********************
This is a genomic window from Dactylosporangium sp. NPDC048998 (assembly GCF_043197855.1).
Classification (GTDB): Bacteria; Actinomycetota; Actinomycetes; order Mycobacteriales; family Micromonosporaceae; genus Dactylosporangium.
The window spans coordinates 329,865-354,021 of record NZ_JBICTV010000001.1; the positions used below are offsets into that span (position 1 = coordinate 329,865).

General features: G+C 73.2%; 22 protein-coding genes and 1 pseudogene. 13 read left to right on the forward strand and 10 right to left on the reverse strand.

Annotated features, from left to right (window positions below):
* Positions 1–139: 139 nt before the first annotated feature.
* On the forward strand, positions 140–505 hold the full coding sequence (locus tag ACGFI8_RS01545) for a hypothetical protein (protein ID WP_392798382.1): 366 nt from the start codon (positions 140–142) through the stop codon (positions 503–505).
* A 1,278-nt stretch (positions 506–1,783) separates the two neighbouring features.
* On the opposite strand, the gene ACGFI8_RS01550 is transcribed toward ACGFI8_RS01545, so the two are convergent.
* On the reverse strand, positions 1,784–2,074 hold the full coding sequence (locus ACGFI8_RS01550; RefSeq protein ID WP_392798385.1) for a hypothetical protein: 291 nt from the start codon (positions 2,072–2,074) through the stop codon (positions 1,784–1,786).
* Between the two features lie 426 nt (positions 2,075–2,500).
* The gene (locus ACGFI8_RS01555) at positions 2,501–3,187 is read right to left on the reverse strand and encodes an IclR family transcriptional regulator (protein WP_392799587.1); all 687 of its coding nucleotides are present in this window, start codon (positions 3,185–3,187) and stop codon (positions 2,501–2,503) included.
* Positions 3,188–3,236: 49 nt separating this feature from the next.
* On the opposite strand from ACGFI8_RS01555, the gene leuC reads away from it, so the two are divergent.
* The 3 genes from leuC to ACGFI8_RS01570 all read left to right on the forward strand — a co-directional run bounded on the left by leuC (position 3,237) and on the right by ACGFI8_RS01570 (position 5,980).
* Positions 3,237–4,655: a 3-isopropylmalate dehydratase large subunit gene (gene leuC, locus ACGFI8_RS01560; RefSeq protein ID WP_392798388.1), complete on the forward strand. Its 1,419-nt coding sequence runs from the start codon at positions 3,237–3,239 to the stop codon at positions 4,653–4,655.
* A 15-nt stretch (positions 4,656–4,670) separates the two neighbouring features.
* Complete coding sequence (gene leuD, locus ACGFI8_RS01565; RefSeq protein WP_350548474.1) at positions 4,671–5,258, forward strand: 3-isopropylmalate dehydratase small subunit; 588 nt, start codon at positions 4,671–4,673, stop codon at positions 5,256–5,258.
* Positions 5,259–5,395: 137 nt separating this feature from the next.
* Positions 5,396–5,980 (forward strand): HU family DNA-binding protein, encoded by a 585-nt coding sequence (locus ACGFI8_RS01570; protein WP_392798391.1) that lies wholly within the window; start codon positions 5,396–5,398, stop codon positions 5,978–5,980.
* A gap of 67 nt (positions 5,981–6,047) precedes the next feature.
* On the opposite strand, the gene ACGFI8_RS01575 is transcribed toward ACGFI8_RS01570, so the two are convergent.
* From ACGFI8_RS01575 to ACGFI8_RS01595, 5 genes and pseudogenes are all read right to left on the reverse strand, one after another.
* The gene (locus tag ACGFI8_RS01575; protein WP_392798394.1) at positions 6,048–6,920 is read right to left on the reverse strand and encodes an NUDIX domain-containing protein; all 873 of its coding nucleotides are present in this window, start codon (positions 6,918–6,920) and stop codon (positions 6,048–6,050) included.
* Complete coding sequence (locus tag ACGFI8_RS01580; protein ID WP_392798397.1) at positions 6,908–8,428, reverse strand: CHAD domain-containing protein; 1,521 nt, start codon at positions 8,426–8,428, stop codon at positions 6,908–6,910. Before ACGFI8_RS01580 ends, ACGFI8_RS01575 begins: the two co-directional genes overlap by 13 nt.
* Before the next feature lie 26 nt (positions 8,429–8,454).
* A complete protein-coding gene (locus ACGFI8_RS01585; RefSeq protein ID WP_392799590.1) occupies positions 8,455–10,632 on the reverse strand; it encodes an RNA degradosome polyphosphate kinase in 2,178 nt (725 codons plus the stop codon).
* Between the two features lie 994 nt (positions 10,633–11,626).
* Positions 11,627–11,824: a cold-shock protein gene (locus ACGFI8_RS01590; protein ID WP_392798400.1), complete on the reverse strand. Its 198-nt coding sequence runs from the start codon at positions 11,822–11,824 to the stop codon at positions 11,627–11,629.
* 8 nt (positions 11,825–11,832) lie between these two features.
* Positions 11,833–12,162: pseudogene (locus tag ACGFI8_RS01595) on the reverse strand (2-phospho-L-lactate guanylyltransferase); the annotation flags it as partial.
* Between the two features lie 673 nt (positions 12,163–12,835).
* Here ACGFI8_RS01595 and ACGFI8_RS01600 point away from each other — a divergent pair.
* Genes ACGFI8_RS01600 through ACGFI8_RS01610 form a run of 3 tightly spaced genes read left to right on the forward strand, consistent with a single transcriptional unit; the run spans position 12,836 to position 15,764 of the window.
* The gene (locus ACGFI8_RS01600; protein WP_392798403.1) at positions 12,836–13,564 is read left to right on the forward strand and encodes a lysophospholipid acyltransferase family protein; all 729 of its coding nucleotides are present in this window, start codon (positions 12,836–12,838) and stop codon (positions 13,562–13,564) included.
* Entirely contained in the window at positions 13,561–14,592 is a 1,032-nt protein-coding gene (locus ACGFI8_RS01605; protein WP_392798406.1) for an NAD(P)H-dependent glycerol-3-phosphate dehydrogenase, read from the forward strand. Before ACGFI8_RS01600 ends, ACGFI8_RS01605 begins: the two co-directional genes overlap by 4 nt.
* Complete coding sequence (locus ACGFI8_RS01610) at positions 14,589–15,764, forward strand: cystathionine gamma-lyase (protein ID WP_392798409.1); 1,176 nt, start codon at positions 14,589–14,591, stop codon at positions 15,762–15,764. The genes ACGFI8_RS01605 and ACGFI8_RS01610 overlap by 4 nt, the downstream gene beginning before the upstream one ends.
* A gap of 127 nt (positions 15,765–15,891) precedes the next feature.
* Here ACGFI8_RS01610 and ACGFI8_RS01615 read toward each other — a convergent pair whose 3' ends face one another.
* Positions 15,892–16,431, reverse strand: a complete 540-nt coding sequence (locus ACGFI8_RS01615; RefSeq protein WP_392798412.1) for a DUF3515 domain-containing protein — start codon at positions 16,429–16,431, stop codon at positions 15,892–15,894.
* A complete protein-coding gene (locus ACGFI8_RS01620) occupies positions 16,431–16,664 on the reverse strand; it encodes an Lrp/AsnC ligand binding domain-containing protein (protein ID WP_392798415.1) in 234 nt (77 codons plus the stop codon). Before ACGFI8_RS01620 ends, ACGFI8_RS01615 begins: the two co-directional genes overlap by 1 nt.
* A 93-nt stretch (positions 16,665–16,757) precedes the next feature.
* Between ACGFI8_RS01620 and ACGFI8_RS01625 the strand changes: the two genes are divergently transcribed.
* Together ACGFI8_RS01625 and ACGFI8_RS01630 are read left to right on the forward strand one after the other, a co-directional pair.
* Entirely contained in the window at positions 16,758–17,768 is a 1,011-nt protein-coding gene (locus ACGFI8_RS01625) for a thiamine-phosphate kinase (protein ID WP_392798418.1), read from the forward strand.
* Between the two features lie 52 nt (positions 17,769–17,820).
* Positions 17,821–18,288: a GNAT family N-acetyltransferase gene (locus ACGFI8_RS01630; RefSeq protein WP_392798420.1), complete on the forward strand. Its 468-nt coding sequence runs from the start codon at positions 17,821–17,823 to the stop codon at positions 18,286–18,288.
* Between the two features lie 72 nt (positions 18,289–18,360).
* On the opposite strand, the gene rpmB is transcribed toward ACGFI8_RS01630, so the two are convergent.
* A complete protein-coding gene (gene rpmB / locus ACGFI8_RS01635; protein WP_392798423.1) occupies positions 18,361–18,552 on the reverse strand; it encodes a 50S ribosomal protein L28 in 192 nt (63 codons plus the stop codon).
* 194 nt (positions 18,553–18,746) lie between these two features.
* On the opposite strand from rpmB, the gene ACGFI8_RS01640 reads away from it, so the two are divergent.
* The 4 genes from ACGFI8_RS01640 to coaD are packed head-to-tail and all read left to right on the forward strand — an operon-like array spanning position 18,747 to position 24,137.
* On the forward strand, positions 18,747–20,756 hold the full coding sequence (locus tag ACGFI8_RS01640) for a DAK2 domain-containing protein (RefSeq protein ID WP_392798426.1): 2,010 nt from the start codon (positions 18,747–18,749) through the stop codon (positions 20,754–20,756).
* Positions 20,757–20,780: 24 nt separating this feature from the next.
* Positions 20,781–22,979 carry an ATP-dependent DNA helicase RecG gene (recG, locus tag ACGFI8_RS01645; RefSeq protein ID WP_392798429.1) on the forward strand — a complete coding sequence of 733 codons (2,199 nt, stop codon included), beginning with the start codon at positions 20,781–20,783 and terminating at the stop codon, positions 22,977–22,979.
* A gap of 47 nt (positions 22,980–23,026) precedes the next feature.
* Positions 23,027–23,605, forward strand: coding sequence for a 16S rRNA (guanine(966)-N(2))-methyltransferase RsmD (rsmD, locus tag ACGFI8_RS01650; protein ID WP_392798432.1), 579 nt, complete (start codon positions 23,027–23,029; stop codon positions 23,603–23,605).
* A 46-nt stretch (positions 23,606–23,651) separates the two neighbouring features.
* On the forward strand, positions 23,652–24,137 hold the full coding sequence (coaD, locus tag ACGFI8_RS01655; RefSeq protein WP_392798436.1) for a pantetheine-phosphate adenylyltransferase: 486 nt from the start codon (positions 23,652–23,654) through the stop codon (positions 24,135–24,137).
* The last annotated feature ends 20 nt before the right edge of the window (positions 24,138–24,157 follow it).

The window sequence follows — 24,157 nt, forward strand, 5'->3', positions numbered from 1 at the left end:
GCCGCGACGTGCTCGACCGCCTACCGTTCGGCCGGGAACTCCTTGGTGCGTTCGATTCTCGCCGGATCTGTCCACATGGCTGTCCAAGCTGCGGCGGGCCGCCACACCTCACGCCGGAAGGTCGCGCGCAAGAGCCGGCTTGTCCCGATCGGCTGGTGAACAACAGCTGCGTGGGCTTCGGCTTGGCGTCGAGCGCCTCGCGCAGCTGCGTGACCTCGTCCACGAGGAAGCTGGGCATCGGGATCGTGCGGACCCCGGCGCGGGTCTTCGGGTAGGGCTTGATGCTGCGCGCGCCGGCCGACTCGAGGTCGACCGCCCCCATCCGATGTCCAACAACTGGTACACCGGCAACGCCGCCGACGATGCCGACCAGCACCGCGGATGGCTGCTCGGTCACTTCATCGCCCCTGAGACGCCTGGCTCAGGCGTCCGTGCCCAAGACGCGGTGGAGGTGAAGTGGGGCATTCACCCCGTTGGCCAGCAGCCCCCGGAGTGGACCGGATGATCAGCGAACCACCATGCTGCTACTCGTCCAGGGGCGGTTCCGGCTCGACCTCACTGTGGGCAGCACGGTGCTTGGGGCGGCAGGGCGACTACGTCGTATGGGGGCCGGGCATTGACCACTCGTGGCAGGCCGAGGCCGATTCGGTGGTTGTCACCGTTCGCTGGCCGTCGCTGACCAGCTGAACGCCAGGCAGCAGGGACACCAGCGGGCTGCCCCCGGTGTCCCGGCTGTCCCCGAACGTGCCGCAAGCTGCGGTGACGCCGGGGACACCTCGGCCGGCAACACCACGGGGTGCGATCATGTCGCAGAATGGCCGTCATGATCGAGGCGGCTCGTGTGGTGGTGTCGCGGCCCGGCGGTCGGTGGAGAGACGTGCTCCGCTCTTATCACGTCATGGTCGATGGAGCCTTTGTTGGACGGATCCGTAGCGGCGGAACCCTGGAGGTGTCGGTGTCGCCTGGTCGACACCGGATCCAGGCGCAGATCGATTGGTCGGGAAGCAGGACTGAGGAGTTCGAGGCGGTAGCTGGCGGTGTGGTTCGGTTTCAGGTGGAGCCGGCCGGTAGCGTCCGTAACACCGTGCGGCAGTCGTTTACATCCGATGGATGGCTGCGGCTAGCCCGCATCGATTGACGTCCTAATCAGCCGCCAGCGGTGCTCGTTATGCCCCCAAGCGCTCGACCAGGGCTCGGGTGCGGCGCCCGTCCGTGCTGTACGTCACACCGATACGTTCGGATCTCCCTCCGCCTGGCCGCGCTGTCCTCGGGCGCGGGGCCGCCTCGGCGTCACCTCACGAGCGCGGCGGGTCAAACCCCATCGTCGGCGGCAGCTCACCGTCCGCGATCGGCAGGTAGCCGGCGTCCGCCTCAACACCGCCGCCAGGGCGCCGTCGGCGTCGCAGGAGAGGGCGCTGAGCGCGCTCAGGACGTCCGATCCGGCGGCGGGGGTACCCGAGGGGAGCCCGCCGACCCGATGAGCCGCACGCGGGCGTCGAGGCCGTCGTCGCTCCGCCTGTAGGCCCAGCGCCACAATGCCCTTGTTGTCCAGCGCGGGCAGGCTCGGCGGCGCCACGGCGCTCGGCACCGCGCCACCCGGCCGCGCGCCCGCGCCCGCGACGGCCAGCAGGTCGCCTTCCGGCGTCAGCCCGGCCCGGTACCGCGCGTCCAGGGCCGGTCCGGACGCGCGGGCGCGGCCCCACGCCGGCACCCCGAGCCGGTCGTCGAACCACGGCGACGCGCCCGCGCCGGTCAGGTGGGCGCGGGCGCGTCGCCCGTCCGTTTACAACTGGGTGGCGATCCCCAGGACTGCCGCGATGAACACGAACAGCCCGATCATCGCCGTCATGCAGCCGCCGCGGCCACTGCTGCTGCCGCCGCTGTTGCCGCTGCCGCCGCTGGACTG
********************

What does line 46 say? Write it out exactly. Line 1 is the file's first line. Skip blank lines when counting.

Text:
* Between the two features lie 52 nt (positions 17,769–17,820).